• As Time Goes By was almost cut from the movie completely. They found that they’d have to reshoot all the scenes with it, including major bar scenes and scenes with Ingrid, so they left it in. It was an unexpected, now iconic, hit.
  • Both in November of ’42 and January ’43 Casablanca was a hit. Ingrid never understood this until she saw the film later in life. She was admittedly focused on her next film.
  • “Even when spoken by supporting actors, the dialog is filled with innuendoes, ambiguities and ironies. In fact, many of the men and women playing waiters, refugees or nameless customers were Europeans who had immigrated to Hollywood to escape Nazism. Feverously hopeful, coldly indifferent or patient and resigned the presence of minor characters intensifies the oppressive atmosphere of the film”-Reclams Filmklassiker (100 Greatest Films of All Time, 210)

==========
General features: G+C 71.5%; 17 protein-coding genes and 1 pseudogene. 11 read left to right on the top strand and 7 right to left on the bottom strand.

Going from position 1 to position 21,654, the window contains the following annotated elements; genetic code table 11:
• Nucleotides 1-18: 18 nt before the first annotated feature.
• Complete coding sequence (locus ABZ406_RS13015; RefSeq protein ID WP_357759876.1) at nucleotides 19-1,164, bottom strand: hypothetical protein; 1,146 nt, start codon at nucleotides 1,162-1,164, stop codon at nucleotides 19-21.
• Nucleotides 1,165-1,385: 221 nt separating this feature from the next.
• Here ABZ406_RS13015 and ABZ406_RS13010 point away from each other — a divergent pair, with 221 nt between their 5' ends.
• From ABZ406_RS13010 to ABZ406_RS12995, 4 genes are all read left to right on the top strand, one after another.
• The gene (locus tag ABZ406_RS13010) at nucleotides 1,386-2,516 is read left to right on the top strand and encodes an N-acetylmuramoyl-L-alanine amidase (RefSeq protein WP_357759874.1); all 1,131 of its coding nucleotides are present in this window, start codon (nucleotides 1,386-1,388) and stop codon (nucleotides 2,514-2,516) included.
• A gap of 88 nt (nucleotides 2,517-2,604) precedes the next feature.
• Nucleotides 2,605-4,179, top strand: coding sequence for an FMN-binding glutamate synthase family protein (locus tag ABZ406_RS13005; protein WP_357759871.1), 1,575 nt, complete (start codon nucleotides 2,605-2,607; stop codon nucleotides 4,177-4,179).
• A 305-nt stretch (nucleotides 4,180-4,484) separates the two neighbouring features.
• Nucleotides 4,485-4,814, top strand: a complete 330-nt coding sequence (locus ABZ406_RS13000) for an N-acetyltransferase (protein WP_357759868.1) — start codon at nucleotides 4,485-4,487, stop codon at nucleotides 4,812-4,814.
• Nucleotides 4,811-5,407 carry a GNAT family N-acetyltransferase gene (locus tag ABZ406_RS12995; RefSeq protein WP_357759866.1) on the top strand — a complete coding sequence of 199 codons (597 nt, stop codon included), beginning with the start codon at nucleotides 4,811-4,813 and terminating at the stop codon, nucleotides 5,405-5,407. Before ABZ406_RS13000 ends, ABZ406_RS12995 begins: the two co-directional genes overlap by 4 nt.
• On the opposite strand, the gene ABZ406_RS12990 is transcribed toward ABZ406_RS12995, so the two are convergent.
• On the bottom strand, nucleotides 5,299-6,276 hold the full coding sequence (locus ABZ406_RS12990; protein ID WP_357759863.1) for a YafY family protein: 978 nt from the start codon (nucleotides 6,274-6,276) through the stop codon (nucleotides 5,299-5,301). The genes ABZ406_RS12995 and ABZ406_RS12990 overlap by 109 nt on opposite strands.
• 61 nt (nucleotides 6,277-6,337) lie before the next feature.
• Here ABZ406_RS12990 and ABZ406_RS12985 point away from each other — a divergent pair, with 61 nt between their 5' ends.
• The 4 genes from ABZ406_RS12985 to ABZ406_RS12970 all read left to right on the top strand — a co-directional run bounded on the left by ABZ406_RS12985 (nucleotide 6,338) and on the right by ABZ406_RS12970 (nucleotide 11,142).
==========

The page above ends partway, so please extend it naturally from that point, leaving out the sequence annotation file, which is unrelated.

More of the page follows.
• Paul Henreid was not sure he wanted to play the 2nd man in this film because he was concerned about typecasting as well as playing second fiddle to the stars and not being remembered.
  • On their relationship, Ingrid stated about Bogie that “I kissed Bogie, but I never got to know him.” (Ingrid, 82)
  • The line at the end of the film “Louis, I think this is the beginning of a beautiful friendship” was added in post production and was written by Hal Wallis. It is ranked #20 on the AFI’s Top 100 Movie Quotes.

An avid Ingrid Bergman fan, Alexis is a student of the actress’s life and work . She is also a student at USC SCA earning an M.F.A. in Film/Television Production. If you hadn’t guessed it yet, she loves movies! For more information, check out her blog Ingrid Bergman Life and Films.

MovieFanfare writer Gary Cahall presents “10 Things I hate about Casablanca“: A closer look at what we might have missed in the film.